Most commonly used English idioms -I

Everyday English

List of the most commonly used English idioms

A hot potato
Speak of an issue which many people are talking about and which is usually disputed

A penny for your thoughts
A way of asking what someone is thinking

Actions speak louder than words
People’s intentions can be judged better by what they do than what they say.

Add insult to injury
To further a loss with mockery or indignity; to worsen an unfavorable situation.

An arm and a leg
Very expensive or costly. A large amount of money.

At the drop of a hat
Meaning: without any hesitation; instantly.

Back to the drawing board
When an attempt fails and it’s time to start all over.

Ball is in your court
It is up to you to make the next decision or step

Barking up the wrong tree
Looking in the wrong place. Accusing the wrong person

Be glad to see the back of
Be happy when a person leaves.

Beat around the bush
Avoiding the main topic. Not speaking directly about the issue.

Best of both worlds
Meaning: All the advantages.

Best thing since sliced bread
A good invention or innovation. A good idea or plan.

Bite off more than you can chew
To take on a task that is way to big.

Blessing in disguise
Something good that isn’t recognized at first.

Burn the midnight oil
To work late into the night, alluding to the time before electric lighting.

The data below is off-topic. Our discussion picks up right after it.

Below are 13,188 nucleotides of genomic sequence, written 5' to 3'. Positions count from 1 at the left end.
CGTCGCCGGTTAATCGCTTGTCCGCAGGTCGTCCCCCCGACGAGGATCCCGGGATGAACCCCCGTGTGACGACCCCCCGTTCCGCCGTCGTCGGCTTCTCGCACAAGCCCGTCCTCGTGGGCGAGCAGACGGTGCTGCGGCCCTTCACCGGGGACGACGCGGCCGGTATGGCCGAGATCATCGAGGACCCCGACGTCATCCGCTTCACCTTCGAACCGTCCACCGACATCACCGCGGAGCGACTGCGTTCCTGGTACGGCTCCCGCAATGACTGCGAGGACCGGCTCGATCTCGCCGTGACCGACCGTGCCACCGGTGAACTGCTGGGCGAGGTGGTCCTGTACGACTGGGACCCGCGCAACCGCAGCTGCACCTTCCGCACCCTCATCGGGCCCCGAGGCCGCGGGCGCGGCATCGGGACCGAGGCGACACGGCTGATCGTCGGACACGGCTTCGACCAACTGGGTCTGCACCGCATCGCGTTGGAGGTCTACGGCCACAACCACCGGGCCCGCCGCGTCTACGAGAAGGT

Can’t judge a book by its cover
Cannot judge something primarily on appearance.

Caught between two stools
When someone finds it difficult to choose between two alternatives.

Costs an arm and a leg
This idiom is used when something is very expensive.

Cross that bridge when you come to it
Deal with a problem if and when it becomes necessary, not before.

Cry over spilt milk
When you complain about a loss from the past.

Curiosity killed the cat
Being Inquisitive can lead you into an unpleasant situation.

Cut corners
When something is done badly to save money.

Cut the mustard
To succeed; to come up to expectations; adequate enough to compete or participate

Devil’s Advocate
To present a counter argument

Don’t count your chickens before the eggs have hatched
This idiom is used to express “Don’t make plans for something that might not happen”.

Don’t give up the day job
You are not very good at something. You could definitely not do it professionally.

Don’t put all your eggs in one basket
Do not put all your resources in one possibility.

Drastic times call for drastic measures
When you are extremely desperate you need to take drastic actions.

Elvis has left the building
The show has come to an end. It’s all over.

Every cloud has a silver lining
Be optimistic, even difficult times will lead to better days.

Far cry from
Very different from.

Feel a bit under the weather
Meaning: Feeling slightly ill.

Give the benefit of the doubt
Believe someone’s statement, without proof.

Leave a Reply

Your email address will not be published. Required fields are marked *